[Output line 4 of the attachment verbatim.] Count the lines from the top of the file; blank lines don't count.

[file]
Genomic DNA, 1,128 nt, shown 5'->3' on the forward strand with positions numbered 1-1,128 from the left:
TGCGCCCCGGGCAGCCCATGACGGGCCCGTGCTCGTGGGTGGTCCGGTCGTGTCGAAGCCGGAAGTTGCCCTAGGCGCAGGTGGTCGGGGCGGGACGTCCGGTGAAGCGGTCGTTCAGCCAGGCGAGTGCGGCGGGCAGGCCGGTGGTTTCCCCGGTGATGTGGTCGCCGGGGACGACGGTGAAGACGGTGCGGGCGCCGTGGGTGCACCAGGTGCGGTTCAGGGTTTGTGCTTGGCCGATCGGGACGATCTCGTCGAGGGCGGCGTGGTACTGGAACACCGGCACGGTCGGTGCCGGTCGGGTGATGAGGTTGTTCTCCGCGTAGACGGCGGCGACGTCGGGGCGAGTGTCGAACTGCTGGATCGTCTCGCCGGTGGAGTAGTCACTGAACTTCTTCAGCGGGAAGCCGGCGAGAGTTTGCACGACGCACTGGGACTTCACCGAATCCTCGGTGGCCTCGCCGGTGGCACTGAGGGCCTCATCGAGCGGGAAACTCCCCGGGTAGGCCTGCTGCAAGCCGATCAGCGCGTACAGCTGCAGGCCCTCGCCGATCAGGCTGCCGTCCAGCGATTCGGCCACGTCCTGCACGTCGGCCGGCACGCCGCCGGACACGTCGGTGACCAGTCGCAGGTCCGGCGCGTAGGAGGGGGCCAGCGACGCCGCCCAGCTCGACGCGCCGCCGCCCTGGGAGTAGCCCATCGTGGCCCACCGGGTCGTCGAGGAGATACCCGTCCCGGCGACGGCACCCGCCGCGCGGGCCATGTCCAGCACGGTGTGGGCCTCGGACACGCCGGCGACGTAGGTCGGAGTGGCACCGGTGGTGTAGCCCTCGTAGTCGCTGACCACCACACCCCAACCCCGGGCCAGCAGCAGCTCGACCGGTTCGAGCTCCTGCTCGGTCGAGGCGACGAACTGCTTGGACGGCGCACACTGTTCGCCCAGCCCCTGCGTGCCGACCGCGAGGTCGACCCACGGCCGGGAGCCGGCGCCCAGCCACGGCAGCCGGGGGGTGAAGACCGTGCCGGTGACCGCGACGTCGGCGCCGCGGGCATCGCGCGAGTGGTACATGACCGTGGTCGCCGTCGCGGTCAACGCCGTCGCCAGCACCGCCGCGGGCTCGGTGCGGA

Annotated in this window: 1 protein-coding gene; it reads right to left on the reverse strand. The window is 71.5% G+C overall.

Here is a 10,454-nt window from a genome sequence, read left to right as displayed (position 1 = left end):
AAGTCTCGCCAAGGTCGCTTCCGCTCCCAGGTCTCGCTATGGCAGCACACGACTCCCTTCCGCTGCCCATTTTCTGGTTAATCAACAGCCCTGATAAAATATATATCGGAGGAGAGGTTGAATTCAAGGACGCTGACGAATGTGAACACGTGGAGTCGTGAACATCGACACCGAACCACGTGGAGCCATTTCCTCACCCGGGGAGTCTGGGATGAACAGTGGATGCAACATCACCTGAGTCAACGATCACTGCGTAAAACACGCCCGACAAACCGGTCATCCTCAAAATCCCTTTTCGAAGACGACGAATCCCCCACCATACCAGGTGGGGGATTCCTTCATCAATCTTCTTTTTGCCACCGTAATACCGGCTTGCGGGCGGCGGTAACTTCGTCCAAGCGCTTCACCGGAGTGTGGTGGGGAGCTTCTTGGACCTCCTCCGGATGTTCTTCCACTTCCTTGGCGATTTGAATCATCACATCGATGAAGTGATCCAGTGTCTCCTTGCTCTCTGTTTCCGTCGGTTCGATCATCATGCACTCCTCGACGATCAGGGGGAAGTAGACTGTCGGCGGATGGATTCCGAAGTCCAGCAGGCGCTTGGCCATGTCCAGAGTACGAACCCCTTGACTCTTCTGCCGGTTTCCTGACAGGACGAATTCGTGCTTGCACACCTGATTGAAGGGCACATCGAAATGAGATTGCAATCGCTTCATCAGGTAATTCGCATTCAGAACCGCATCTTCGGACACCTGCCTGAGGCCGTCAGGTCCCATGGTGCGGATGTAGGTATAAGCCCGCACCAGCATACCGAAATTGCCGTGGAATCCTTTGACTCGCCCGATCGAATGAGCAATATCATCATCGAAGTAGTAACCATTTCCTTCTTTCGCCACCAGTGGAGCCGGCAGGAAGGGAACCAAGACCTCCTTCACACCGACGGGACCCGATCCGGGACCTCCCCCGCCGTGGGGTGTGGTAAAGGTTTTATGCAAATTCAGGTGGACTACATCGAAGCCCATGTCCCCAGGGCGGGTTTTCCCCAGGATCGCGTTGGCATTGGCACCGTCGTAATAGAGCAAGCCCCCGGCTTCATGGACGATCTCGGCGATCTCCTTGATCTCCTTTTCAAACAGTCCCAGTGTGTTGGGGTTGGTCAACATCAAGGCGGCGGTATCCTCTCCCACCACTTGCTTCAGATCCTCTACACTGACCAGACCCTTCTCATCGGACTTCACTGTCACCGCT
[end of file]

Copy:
Here is a 10,454-nt window from a genome sequence, read left to right as displayed (position 1 = left end):